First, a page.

The EBRD is lending Yug Rusi, the largest edible oil producer in Russia, €146.5mn to help the company modernise its plant and develop a capital expenditure programme, provide working capital, and help restructure its balance sheet by refinancing existing debt.
The loan will help Yug Rusi implement a new strategy which includes identifying new sources for raw materials, increasing supplies and expanding geographically. It also supports local farmers, and will increase efficiency and productivity by developing the company’s own packaging facilities.
The loan has an A/B structure, with the B loan, comprising 50% of the overall financing, fully underwritten by ABN Amro and to be syndicated to other commercial banks in the coming weeks.
Gilles Mettetal, EBRD director for agribusiness, said the bank’s loan will help Yug Rusi become even more competitive – both domestically and internationally – in the growing Russian edible oil market.
The loan will also help boost the local economy, and support local farmers by acquiring their raw materials. A large facility to a local Russian client, facilitating development of key agricultural region fits very well within the EBRD’s agribusiness strategy and is a good example of what the bank is trying to achieve in Russia, he adds.
Established in 1993 as a grain trader and flower mills operator, Yug Rusi has expanded to a vertically integrated agro-industrial group including edible oil plants, grain terminal, silos, bakeries and over 20 agricultural farms. Today the company, which employs over 10,000 people, is one of the largest Russian sunflower oil producers, grain traders and the leader in the Russian bottled edible oil market.
Anushavan Simonyan, ABN Amro’s global head of structured commodity finance, says that the innovative structure of the facility, in which a number of classical commodity finance elements are combined with the more usual structure of EBRD facilities, should strongly support the interest of the market in the B loan, which carries a five-year tenor. ABN’s relationship with Yug Rusi dates from many years ago and the bank has closely been involved with the company’s impressive growth and development during that time.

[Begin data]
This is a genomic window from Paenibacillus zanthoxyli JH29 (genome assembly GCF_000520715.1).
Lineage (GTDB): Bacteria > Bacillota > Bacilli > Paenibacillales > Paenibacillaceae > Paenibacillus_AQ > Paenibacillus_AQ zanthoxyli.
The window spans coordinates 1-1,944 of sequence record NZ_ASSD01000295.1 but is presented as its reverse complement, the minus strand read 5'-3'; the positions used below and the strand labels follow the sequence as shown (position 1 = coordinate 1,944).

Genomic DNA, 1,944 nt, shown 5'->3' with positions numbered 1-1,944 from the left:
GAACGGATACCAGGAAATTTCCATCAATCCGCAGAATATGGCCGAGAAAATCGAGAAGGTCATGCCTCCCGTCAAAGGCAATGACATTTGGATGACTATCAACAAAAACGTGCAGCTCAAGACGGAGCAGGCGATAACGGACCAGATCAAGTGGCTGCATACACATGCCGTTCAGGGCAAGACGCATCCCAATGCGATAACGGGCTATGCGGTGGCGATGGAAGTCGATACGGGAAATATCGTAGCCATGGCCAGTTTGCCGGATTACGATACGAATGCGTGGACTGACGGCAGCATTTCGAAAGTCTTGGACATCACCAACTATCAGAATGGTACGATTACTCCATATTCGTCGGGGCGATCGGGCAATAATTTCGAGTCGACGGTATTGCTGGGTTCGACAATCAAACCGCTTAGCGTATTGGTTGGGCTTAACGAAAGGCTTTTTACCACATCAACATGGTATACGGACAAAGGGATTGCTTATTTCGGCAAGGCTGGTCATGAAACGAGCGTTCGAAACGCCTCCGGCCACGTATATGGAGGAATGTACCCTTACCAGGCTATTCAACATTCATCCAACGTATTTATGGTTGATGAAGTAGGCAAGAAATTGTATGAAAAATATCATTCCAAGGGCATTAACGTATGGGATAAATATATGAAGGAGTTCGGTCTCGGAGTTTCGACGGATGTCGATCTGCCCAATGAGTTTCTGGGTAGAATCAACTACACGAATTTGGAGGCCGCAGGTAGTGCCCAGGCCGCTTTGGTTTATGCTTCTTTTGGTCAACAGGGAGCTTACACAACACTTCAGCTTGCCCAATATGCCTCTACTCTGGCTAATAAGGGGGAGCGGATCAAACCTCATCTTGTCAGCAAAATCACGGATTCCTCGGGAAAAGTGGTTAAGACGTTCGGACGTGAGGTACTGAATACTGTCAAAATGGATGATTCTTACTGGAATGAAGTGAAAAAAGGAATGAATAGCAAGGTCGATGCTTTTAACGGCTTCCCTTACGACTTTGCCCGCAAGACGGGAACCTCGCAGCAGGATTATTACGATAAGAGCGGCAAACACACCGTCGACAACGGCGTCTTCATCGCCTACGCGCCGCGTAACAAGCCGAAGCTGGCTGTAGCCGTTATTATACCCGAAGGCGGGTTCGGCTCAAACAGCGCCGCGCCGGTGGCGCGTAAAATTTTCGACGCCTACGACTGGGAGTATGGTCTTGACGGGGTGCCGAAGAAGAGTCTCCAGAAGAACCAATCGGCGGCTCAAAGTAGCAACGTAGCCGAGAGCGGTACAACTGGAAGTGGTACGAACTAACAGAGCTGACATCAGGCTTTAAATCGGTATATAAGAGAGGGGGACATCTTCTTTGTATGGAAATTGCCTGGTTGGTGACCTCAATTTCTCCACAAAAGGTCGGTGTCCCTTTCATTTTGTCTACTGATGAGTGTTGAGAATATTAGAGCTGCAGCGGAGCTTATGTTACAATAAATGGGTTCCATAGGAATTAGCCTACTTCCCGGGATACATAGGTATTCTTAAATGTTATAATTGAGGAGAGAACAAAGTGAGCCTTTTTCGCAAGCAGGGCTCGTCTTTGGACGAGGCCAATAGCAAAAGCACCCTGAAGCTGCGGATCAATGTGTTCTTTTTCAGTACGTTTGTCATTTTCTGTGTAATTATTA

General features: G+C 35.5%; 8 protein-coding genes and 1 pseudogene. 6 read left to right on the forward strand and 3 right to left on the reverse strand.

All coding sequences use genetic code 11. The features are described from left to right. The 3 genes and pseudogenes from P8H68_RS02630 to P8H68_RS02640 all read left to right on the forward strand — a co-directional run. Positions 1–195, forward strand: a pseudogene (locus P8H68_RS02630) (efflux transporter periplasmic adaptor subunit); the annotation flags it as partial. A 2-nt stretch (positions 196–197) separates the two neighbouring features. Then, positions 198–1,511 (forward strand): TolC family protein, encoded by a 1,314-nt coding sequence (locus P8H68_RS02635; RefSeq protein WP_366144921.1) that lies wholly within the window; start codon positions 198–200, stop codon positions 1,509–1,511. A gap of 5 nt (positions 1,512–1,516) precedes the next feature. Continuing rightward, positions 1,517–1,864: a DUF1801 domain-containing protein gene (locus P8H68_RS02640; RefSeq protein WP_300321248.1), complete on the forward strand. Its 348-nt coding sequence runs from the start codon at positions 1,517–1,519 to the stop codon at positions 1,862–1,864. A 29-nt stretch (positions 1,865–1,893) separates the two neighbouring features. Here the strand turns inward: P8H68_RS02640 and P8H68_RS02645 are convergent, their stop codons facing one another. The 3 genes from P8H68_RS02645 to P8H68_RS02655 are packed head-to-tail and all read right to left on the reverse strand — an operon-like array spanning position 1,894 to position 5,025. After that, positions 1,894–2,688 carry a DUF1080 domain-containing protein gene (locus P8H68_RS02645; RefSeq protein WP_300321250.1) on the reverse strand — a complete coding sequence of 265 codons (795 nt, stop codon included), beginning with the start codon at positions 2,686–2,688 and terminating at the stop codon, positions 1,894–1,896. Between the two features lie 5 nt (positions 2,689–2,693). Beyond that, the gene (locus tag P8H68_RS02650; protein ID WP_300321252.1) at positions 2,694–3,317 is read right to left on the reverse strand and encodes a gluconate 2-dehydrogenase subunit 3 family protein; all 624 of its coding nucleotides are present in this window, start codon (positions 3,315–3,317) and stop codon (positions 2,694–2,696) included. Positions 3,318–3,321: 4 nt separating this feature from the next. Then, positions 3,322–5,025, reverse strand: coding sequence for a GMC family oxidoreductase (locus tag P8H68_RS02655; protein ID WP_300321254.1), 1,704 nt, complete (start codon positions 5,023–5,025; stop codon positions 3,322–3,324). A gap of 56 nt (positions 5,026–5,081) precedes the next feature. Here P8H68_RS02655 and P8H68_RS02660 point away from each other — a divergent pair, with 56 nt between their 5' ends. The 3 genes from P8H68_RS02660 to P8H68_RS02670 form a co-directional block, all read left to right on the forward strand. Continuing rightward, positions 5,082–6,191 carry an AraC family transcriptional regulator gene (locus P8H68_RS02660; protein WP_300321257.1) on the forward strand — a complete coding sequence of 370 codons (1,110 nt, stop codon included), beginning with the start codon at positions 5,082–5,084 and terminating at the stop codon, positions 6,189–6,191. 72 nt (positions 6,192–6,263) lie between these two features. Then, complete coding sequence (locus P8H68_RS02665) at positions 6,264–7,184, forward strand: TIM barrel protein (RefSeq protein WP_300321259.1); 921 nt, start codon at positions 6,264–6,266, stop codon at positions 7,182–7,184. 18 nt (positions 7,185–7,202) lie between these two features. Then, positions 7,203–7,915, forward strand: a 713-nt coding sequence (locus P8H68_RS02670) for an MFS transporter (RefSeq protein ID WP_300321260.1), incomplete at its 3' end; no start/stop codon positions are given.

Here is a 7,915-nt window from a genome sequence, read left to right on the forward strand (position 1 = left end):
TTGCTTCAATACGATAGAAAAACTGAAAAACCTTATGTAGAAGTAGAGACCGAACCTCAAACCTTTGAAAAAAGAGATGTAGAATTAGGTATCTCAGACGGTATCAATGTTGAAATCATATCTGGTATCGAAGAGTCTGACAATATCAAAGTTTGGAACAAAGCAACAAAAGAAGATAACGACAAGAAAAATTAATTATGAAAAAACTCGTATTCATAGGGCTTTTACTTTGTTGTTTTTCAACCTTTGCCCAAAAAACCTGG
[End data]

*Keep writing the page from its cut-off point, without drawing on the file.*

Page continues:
Vladimir Badakh, general director of Yug Rusi Managing Company, says Yug Rusi plans to modernise agricultural production in the region which, while benefiting local farmers, will help the company’s strategy to develop further.
Yug Rusi will also produce sunflower oil certified according to the international ‘bio “standard, providing maximum ecological benefits. By producing more high-quality and ecologically clean sunflower oil, Yug Rusi can satisfy additional demand from Russian and international markets in Europe, Asia, and Africa, says Badakh. The cooperation with the EBRD and ABN is an important element that will support Yug Rusi’s development, he adds.